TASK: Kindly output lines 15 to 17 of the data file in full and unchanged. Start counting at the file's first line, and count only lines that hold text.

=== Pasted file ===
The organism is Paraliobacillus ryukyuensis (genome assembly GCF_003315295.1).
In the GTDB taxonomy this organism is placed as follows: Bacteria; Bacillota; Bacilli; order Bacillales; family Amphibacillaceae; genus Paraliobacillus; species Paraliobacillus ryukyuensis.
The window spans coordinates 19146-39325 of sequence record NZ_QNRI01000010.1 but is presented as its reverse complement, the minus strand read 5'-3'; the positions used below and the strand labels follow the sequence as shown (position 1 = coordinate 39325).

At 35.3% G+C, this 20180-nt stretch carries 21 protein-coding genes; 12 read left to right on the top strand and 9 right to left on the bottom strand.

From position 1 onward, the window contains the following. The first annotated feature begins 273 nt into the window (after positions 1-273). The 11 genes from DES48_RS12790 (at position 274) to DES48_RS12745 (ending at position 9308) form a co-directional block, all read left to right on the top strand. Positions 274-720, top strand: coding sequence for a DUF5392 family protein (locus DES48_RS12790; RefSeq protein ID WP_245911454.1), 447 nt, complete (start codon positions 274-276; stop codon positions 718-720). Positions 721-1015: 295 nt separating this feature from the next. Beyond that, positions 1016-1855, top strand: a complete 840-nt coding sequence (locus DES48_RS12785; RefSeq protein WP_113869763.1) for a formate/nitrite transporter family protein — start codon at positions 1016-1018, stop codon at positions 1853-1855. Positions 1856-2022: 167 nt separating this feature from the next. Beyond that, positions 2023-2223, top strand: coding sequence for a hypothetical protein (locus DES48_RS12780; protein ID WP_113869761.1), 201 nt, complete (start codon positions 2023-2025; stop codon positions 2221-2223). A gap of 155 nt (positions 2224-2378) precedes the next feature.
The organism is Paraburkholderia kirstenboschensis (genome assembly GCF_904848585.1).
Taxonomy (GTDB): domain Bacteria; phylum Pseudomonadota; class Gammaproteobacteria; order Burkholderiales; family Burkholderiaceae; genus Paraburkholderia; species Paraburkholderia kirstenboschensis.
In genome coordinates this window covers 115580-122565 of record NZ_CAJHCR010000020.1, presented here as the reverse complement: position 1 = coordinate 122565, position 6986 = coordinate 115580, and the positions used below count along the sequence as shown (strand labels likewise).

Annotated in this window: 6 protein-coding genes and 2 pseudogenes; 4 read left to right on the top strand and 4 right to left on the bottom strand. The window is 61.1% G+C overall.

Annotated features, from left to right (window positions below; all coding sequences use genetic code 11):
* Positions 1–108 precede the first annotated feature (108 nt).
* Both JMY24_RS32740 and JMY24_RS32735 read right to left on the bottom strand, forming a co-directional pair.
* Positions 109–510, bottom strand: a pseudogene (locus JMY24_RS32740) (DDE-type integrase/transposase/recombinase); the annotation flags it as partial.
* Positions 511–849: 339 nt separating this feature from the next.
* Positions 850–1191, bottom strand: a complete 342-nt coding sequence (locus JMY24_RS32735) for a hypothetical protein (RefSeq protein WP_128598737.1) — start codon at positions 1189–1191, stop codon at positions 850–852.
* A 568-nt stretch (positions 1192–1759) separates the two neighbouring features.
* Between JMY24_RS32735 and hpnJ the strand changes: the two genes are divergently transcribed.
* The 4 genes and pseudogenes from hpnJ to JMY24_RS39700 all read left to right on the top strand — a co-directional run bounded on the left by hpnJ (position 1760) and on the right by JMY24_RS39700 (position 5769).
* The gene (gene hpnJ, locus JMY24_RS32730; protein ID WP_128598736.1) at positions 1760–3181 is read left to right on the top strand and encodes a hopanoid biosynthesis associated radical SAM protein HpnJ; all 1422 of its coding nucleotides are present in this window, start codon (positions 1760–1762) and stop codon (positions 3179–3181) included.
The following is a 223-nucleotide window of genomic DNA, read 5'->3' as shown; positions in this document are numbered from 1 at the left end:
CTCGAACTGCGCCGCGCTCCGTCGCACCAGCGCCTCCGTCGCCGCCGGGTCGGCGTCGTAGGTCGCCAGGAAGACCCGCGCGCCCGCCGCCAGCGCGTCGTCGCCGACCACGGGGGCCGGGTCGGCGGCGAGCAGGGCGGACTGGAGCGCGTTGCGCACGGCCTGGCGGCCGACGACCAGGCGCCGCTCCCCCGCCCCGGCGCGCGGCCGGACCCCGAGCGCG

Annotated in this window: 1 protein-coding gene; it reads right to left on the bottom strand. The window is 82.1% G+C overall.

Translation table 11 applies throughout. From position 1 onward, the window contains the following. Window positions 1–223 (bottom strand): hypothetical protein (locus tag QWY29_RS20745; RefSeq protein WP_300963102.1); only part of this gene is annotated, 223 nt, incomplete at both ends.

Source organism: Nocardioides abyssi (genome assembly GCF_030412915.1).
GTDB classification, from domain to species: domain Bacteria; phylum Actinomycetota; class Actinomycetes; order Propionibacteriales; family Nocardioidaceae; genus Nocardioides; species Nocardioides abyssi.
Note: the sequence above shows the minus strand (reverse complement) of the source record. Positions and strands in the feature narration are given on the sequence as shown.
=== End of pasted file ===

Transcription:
* Positions 850–1191, bottom strand: a complete 342-nt coding sequence (locus JMY24_RS32735) for a hypothetical protein (RefSeq protein WP_128598737.1) — start codon at positions 1189–1191, stop codon at positions 850–852.
* A 568-nt stretch (positions 1192–1759) separates the two neighbouring features.
* Between JMY24_RS32735 and hpnJ the strand changes: the two genes are divergently transcribed.